Although we don't believe in timing the market or panicking over daily movements, we do like to keep an eye on market changes -- just in case they're material to our investing thesis.
In the new age of computer-dominated trading, the occasional glitch is proving to be an accepted fact of life on Wall Street. The Nasdaq Composite halted trading for more than three hours Thursday as a technical malfunction that disabled real-time quotes was fixed. But as trading finally resumed in the late afternoon, the Nasdaq continued to rise, and the Dow Jones Industrial Average (DJINDICES:^DJI) ended a six-day losing streak, gaining 66 points, or 0.4%, to end at 14,963.
Microsoft (NASDAQ:MSFT) shares, which stopped trading as the exchange's technical problems were remedied, ended the day up 2.5%. The tech mainstay earned a "buy" rating from research outfit Nomura Securities, which cited the potentially positive influence of a San Francisco-based activist hedge fund with a stake in the company. The fund, ValueAct, is reportedly seeking a position on the board of directors, a move that Nomura believes could catapult shares higher if share buybacks or higher dividends gain advocacy.
Alcoa (NYSE:AA), which dropped 2% yesterday, bounced back today, adding 2.4% as metals prices advanced. Aluminum has declined in price from more than $0.90 per pound at the beginning of the year to $0.84 per pound today, a fall mimicked by Alcoa's stock price, which is down more than 7% this year.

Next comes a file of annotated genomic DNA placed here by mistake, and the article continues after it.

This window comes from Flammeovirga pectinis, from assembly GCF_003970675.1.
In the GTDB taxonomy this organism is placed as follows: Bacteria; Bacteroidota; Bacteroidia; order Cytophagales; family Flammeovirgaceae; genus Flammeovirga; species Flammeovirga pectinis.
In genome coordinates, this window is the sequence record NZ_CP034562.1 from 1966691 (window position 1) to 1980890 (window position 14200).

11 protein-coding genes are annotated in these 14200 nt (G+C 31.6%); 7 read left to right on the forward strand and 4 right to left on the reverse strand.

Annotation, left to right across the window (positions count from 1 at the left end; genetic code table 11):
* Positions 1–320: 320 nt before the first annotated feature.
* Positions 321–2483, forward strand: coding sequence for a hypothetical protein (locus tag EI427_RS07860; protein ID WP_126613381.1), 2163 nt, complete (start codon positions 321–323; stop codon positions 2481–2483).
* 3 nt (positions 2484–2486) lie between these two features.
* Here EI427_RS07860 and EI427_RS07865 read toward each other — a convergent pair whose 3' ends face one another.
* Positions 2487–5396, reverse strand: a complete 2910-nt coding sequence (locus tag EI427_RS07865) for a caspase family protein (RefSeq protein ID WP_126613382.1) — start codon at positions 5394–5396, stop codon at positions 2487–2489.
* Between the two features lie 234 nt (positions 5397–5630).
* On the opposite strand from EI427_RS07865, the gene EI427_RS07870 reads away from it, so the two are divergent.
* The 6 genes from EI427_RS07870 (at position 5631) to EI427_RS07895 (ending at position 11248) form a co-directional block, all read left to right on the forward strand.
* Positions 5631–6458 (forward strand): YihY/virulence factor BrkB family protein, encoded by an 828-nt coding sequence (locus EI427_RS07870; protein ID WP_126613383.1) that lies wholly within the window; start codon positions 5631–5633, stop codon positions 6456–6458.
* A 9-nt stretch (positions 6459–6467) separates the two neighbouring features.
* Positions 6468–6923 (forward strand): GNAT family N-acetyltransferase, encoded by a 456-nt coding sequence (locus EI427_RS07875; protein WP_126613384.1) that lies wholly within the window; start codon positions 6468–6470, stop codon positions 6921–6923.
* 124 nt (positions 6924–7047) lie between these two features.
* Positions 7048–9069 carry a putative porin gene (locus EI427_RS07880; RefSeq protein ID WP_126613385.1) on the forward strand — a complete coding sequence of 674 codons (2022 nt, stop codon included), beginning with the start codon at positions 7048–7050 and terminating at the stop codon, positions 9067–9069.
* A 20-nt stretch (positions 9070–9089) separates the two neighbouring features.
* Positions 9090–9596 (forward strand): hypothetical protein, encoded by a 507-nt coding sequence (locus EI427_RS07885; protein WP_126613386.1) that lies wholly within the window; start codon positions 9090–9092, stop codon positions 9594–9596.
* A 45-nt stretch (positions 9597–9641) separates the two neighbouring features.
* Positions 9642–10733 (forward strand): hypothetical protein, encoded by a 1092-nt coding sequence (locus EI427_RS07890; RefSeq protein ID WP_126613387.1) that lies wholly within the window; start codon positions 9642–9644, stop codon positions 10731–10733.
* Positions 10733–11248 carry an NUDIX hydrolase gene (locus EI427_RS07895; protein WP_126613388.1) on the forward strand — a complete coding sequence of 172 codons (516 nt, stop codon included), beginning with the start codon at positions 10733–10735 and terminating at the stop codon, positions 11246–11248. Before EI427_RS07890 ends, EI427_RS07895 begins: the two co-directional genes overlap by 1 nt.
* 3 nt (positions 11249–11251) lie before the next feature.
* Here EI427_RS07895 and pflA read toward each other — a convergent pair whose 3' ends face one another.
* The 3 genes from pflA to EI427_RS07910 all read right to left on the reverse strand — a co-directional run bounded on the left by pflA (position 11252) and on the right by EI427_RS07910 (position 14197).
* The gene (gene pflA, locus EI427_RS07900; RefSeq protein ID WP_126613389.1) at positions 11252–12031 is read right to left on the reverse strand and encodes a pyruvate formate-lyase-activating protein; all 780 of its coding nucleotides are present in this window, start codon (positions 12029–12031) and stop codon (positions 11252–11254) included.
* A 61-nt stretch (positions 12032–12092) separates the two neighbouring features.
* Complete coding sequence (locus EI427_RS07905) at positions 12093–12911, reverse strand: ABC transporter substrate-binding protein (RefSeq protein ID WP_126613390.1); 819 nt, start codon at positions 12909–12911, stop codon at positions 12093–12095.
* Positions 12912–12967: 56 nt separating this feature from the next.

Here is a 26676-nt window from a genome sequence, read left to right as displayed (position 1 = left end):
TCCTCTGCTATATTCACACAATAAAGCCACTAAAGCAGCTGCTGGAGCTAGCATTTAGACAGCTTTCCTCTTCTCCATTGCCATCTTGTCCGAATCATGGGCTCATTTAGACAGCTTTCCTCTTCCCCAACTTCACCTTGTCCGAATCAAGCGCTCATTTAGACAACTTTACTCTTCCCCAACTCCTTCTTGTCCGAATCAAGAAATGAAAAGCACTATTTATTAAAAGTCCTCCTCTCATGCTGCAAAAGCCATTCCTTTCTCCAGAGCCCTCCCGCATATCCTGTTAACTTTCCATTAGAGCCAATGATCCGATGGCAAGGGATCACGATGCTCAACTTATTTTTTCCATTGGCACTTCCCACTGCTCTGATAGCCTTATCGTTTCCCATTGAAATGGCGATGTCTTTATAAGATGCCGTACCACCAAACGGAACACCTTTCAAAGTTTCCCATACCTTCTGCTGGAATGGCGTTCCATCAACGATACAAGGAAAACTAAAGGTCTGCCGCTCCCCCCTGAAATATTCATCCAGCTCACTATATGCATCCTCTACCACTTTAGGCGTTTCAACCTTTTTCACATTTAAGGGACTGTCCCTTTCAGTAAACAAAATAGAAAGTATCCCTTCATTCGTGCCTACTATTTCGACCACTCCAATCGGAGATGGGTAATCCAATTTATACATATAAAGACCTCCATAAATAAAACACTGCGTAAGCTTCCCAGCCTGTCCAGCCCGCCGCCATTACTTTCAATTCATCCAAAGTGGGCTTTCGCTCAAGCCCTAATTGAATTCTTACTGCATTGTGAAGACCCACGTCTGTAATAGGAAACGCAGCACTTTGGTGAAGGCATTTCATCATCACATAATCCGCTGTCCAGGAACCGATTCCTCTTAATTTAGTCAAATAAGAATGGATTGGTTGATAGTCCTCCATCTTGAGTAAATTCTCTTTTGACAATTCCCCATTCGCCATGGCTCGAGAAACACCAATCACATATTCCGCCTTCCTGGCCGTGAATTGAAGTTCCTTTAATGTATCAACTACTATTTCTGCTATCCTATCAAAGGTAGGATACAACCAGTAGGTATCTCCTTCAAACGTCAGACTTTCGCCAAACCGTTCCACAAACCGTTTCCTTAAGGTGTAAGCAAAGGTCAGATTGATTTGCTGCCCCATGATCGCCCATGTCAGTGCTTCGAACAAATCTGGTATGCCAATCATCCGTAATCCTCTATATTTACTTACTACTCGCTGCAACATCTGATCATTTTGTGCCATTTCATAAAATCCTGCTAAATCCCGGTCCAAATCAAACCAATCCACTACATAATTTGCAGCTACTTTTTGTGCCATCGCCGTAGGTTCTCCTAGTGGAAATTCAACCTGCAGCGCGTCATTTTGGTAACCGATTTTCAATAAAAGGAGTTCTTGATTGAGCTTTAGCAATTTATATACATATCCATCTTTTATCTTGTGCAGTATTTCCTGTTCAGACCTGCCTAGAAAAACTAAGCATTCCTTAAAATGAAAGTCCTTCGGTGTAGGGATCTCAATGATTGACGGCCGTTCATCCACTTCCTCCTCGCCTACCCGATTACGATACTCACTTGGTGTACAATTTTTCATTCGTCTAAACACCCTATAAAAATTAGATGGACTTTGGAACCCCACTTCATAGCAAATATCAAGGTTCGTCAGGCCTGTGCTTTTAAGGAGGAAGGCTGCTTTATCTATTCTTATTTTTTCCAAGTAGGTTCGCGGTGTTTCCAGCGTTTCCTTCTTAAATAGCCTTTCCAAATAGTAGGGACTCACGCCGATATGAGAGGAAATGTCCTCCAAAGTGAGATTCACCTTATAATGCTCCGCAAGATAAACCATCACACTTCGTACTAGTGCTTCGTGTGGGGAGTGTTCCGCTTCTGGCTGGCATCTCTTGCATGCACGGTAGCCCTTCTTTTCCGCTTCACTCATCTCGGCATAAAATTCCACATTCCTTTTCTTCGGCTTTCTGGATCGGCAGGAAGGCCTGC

Johnson & Johnson (NYSE:JNJ), the largest publicly traded health-care company in the world, lost 0.6% Thursday. With just one in five blue chips ending in the red today, that earned the esteemed company a spot as one of the Dow's worst daily performers, though very little changed in terms of J&J's long-term outlook. The company did just complete a $1 billion acquisition of Aragon Pharmaceuticals, which makes an exclusive prostate cancer drug that's growing sales quickly -- not exactly a bearish acquisition on the face of it!
Lastly, Hewlett-Packard (NYSE:HPQ) shares plummeted 12.5% Thursday, as Wall Street showed its utter displeasure with the company's quarterly report yesterday. Unfortunately -- and as the severe decline may indicate -- Wednesday's developments may actually have long-term implications for HP investors. HP is trying to refocus its business, shifting from a PC-centric business model to a more enterprise-focused structure. Not only did HP disappoint on earnings, but it emphasized its own failure to succeed in the enterprise arena thus far, reassigning the longtime leader of that segment elsewhere.
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